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Skin pH

Skin pH

When you consider your skin care products, you probably don’t immediately think of pH levels. Some products mention pH levels, but we rarely ever hear how these numbers actually relate to our skin. In this blog post, we’ll explain how a product’s pH level affects your complexion and what you need to know about the pH level of your skin care products.

First things first, we’ll need to know what these levels mean. In short, pH levels measure how acidic or alkalinic a substance is. The pH scale ranges from 0 (very acidic) to 14 (very alkalinic). Although pH levels differ from person to person, skin pH is generally at 5.5 or slightly lower. pH levels also vary from body part to body part and they can change by the minute.

All of your skin care products have unique pH levels, which don’t always match your skin’s pH level. However, this isn’t necessarily a bad thing. A wide range of pH levels can actually be beneficial for skin. While some soaps are more alkalinic, this doesn’t mean they are less harsh. Alternatively, formulas that are on the acidic side can actually help to cleanse your skin more effectively.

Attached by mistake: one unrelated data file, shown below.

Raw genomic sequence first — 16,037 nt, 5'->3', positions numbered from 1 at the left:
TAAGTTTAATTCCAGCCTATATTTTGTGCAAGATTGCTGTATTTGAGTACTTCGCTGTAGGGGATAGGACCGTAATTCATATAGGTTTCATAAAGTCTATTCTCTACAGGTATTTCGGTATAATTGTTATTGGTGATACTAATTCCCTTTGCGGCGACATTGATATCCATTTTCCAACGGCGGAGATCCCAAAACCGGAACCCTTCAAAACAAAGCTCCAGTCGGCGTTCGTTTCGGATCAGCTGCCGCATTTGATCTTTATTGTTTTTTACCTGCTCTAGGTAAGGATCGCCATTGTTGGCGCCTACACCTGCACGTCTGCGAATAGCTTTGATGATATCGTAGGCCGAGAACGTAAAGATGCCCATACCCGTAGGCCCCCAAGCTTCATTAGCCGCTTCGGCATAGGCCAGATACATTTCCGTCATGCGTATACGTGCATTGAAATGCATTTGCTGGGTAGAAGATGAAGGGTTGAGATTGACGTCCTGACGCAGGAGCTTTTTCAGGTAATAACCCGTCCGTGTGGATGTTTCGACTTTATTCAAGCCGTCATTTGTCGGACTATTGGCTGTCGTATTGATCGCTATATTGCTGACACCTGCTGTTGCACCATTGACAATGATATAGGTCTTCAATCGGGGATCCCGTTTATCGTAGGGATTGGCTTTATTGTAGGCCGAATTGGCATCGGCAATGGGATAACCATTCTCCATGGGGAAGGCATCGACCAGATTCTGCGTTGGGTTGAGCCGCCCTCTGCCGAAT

Let’s look at two cleansers to see how pH levels can make a difference. LovelySkin Luxe Gentle Cream Cleanser, for example, has a pH of 6.7, which is close to neutral. On the other hand, LovelySkin Luxe Clarifying Gel Cleanser has a slightly more acidic pH of 5.84 because it contains 2% glycolic acid and 2% salicylic acid to better exfoliate skin. Both are great cleansers, but this is a great example of how acidity can affect cleansing properties. While the Gentle Cream Cleanser removes makeup and soothes the complexion, the Clarifying Gel Cleanser exfoliates without causing irritation or inflammation.

Before you start testing the pH level of all your skin care products, you should know it’s not necessary. According to board certified dermatologist and LovelySkin founder Dr. Joel Schlessinger, the best way to find the right skin care products for your complexion is to try them and see what works for you. Dr. Schlessinger says most products will fall within the levels of two to eight.

If you’re curious about the pH level of one of your skin care products, there is an easy way to test it. You can check by placing a small amount of product on litmus paper or rely on company tests, which are usually available with some research.

Do you have a question about skin pH? Share with us in the comments.

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About the Author

Kristen is a copy editor for LovelySkin who loves catching up on the latest in skin care and beauty trends. Her favorite things include cats, concerts and Harry Potter.

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